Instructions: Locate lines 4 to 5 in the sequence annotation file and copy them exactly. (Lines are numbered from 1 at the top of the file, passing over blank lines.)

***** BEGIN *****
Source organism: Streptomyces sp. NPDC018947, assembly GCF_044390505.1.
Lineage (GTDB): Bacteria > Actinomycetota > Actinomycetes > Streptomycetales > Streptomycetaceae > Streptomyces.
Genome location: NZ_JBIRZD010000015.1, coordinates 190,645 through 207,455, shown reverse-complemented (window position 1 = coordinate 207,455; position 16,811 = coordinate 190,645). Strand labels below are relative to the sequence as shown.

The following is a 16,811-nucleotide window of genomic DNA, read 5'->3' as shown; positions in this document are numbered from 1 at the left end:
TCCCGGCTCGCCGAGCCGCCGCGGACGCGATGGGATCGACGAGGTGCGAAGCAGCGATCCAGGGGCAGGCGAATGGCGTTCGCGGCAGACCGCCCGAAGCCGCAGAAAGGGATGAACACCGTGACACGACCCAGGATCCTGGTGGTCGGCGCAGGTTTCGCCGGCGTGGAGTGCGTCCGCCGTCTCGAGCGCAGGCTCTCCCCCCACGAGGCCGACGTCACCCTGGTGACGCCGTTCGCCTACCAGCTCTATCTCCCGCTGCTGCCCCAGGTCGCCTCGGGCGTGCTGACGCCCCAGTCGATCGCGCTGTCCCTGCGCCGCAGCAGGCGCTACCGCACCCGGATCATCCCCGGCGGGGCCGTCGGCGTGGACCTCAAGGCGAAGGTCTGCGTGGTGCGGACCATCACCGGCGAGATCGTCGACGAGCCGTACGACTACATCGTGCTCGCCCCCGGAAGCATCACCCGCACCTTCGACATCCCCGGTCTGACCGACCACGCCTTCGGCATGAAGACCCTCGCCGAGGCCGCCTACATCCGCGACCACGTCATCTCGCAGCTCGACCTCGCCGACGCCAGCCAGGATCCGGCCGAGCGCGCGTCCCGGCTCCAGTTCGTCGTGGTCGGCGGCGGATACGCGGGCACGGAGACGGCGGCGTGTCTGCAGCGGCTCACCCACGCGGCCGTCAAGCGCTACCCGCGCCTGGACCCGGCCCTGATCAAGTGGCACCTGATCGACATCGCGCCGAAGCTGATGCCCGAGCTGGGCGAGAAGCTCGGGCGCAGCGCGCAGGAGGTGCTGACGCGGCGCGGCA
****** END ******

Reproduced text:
The following is a 16,811-nucleotide window of genomic DNA, read 5'->3' as shown; positions in this document are numbered from 1 at the left end:
TCCCGGCTCGCCGAGCCGCCGCGGACGCGATGGGATCGACGAGGTGCGAAGCAGCGATCCAGGGGCAGGCGAATGGCGTTCGCGGCAGACCGCCCGAAGCCGCAGAAAGGGATGAACACCGTGACACGACCCAGGATCCTGGTGGTCGGCGCAGGTTTCGCCGGCGTGGAGTGCGTCCGCCGTCTCGAGCGCAGGCTCTCCCCCCACGAGGCCGACGTCACCCTGGTGACGCCGTTCGCCTACCAGCTCTATCTCCCGCTGCTGCCCCAGGTCGCCTCGGGCGTGCTGACGCCCCAGTCGATCGCGCTGTCCCTGCGCCGCAGCAGGCGCTACCGCACCCGGATCATCCCCGGCGGGGCCGTCGGCGTGGACCTCAAGGCGAAGGTCTGCGTGGTGCGGACCATCACCGGCGAGATCGTCGACGAGCCGTACGACTACATCGTGCTCGCCCCCGGAAGCATCACCCGCACCTTCGACATCCCCGGTCTGACCGACCACGCCTTCGGCATGAAGACCCTCGCCGAGGCCGCCTACATCCGCGACCACGTCATCTCGCAGCTCGACCTCGCCGACGCCAGCCAGGATCCGGCCGAGCGCGCGTCCCGGCTCCAGTTCGTCGTGGTCGGCGGCGGATACGCGGGCACGGAGACGGCGGCGTGTCTGCAGCGGCTCACCCACGCGGCCGTCAAGCGCTACCCGCGCCTGGACCCGGCCCTGATCAAGTGGCACCTGATCGACATCGCGCCGAAGCTGATGCCCGAGCTGGGCGAGAAGCTCGGGCGCAGCGCGCAGGAGGTGCTGACGCGGCGCGGCA